Many experts are rethinking when China will overtake the United States as the greatest economy in the world—or even if it ever will—in light of the steep slowdown in growth seen in China over the past year.
Till recently, economists across the globe believed that by the end of the decade, China’s gross domestic product, expressed in US dollars, would surpass that of the United States, capping what many people believe to be the most spectacular economic rise ever.
But this year, Beijing’s policies—such as its zero-tolerance for COVID-19 and attempts to control real estate speculation—have stifled development, dimming the outlook for China’s economy.
Economists are becoming more concerned about China’s longer-term prospects as they reduce their projections for 2022, with unfavourable demographics and high debt levels likely hampering any recovery.
In one of the most recent modifications, the United Kingdom think tank Centre for Economics and Business Research predicts that China will surpass the United States as the largest economy in the world two years later than it predicted when it made its last prediction in 2020. It now anticipates that it will occur in 2030.
The Japan Center for Economic Research in Tokyo has indicated it expects the passing of the baton won’t happen until 2033, four years later than its prior projection.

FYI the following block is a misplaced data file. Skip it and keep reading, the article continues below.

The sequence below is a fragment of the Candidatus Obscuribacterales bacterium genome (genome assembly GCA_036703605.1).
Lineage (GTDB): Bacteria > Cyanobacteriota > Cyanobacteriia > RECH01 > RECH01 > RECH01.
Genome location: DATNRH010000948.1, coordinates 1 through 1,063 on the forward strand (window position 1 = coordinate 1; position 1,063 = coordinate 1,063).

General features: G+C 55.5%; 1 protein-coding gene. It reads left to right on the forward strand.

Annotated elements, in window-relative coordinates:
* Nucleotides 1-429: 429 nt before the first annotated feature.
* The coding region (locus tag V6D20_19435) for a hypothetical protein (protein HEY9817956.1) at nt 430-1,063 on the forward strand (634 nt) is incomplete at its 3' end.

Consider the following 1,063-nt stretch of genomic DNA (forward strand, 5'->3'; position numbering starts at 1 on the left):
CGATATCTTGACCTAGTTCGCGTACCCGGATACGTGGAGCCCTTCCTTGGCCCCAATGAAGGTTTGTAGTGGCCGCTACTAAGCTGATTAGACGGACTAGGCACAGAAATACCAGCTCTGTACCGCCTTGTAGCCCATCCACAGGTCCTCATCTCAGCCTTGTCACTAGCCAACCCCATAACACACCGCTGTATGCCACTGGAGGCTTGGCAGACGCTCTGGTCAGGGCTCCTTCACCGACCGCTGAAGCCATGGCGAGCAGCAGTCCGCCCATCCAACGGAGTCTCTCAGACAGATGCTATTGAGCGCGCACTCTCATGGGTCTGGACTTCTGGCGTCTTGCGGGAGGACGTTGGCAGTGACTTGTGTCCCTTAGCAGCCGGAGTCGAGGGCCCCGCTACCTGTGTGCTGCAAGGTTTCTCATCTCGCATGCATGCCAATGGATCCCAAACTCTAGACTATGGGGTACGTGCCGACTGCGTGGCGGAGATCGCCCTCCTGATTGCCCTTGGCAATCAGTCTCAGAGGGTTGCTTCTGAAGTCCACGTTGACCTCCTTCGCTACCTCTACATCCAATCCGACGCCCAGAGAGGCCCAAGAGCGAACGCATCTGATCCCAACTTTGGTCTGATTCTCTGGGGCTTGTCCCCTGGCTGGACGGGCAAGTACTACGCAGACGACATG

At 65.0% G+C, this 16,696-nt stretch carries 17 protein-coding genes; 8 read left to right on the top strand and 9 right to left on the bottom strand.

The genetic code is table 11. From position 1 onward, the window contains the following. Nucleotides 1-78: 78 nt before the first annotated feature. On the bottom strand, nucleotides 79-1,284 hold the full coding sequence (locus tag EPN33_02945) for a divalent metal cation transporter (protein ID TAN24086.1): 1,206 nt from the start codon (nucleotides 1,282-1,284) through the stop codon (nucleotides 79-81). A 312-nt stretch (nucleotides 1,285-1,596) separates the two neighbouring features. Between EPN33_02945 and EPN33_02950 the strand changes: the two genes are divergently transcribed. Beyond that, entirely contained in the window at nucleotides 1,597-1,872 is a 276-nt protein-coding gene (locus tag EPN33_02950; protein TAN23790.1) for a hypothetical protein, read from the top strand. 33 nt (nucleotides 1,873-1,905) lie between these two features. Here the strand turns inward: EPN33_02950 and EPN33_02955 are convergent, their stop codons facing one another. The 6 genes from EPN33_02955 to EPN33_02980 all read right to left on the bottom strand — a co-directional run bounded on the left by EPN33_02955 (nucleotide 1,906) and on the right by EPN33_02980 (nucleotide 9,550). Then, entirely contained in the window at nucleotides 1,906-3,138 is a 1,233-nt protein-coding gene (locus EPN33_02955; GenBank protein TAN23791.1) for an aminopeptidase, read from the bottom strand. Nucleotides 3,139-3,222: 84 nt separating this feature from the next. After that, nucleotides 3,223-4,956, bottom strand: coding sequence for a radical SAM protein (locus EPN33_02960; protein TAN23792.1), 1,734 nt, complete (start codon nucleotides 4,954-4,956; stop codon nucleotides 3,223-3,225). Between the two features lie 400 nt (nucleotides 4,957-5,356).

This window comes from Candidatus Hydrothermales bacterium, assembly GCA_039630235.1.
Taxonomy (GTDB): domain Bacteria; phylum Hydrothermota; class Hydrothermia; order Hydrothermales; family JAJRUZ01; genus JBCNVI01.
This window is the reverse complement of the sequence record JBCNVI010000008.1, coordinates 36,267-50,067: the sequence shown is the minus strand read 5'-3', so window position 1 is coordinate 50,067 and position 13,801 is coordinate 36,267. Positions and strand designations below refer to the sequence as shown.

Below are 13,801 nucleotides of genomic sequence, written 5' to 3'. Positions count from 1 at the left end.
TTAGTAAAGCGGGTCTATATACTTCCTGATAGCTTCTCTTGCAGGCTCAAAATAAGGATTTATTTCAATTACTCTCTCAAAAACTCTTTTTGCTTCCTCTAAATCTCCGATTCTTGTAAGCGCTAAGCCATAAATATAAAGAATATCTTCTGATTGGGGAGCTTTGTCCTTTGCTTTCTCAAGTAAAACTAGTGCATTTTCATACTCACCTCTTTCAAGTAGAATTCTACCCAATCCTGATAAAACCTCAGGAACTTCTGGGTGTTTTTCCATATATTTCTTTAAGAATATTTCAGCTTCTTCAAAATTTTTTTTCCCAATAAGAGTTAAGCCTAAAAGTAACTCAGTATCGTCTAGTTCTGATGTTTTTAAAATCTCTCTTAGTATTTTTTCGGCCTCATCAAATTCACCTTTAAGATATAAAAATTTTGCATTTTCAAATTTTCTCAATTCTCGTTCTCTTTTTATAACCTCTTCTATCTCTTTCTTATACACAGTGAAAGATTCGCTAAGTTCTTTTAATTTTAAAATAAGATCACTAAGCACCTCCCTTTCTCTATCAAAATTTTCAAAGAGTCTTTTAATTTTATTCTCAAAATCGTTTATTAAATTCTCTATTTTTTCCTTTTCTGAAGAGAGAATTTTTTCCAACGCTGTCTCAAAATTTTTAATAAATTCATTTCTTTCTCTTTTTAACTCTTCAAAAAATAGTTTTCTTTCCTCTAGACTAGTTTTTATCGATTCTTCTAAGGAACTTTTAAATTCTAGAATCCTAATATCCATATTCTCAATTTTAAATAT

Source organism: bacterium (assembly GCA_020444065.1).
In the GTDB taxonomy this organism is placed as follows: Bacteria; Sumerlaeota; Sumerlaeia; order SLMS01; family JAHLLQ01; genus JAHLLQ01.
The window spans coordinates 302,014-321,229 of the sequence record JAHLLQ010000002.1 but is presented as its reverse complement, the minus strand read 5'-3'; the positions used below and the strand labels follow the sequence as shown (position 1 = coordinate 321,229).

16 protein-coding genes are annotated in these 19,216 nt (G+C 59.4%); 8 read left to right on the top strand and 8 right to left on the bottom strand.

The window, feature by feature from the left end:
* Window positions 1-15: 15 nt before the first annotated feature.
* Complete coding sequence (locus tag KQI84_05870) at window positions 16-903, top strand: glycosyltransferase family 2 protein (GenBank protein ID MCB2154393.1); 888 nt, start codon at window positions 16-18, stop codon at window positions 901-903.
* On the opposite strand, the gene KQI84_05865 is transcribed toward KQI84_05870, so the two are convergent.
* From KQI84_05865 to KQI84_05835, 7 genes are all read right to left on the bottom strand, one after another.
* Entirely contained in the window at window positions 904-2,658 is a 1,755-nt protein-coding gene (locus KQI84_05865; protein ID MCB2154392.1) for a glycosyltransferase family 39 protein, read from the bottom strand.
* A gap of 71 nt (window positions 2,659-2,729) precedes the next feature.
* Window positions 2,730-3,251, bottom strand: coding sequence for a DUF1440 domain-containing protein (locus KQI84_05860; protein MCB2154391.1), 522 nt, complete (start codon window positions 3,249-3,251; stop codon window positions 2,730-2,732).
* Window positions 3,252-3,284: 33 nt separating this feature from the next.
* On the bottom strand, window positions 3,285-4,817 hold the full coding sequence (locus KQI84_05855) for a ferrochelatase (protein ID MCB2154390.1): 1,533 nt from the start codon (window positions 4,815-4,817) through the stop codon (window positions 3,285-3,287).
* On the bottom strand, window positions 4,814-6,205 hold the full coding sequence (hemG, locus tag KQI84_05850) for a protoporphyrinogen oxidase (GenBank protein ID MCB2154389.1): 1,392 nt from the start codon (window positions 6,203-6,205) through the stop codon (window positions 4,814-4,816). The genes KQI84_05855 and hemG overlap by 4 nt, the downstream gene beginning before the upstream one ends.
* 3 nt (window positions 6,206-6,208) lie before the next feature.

Some economists doubt that China will ever overtake the United States.
Former United States Treasury Secretary Lawrence Summers said China’s aging population and Beijing’s rising tendency to engage in corporate matters, combined with other problems, had prompted him to drastically decrease his forecasts for Chinese growth.
Lawrence Summers draws comparisons between projections of China’s development and prior claims that Japan or Russia would surpass the United States, predictions that now seem absurd.
“I think there is a real possibility that something similar would happen with respect to China,” Lawrence Summers said.
Researchers argue the significance of GDP rankings and wonder if anything will change even if China overtakes the United States.
The United States will continue to have a significant impact because of the strength and openness of its economy. For many years to come, it is anticipated that the dollar will remain the global reserve currency.